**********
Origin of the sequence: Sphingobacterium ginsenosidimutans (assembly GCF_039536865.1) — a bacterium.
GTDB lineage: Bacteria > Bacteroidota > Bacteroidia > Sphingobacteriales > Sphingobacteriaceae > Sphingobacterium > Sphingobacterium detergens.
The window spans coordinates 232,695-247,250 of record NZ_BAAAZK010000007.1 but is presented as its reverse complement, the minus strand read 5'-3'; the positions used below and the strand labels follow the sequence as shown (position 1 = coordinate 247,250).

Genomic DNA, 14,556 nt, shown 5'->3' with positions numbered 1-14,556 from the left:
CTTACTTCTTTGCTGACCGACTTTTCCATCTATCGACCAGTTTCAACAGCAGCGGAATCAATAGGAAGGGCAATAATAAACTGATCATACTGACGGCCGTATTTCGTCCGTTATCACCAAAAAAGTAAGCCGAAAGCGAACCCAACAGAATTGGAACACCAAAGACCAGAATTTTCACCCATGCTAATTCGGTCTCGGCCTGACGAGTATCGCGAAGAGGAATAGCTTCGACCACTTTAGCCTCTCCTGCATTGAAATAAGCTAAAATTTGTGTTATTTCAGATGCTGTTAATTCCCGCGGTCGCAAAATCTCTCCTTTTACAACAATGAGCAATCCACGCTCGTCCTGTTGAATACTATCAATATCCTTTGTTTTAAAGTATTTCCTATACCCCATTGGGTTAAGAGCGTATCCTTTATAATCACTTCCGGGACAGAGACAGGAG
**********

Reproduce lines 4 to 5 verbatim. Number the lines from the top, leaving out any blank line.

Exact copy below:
Genomic DNA, 14,556 nt, shown 5'->3' with positions numbered 1-14,556 from the left:
CTTACTTCTTTGCTGACCGACTTTTCCATCTATCGACCAGTTTCAACAGCAGCGGAATCAATAGGAAGGGCAATAATAAACTGATCATACTGACGGCCGTATTTCGTCCGTTATCACCAAAAAAGTAAGCCGAAAGCGAACCCAACAGAATTGGAACACCAAAGACCAGAATTTTCACCCATGCTAATTCGGTCTCGGCCTGACGAGTATCGCGAAGAGGAATAGCTTCGACCACTTTAGCCTCTCCTGCATTGAAATAAGCTAAAATTTGTGTTATTTCAGATGCTGTTAATTCCCGCGGTCGCAAAATCTCTCCTTTTACAACAATGAGCAATCCACGCTCGTCCTGTTGAATACTATCAATATCCTTTGTTTTAAAGTATTTCCTATACCCCATTGGGTTAAGAGCGTATCCTTTATAATCACTTCCGGGACAGAGACAGGAG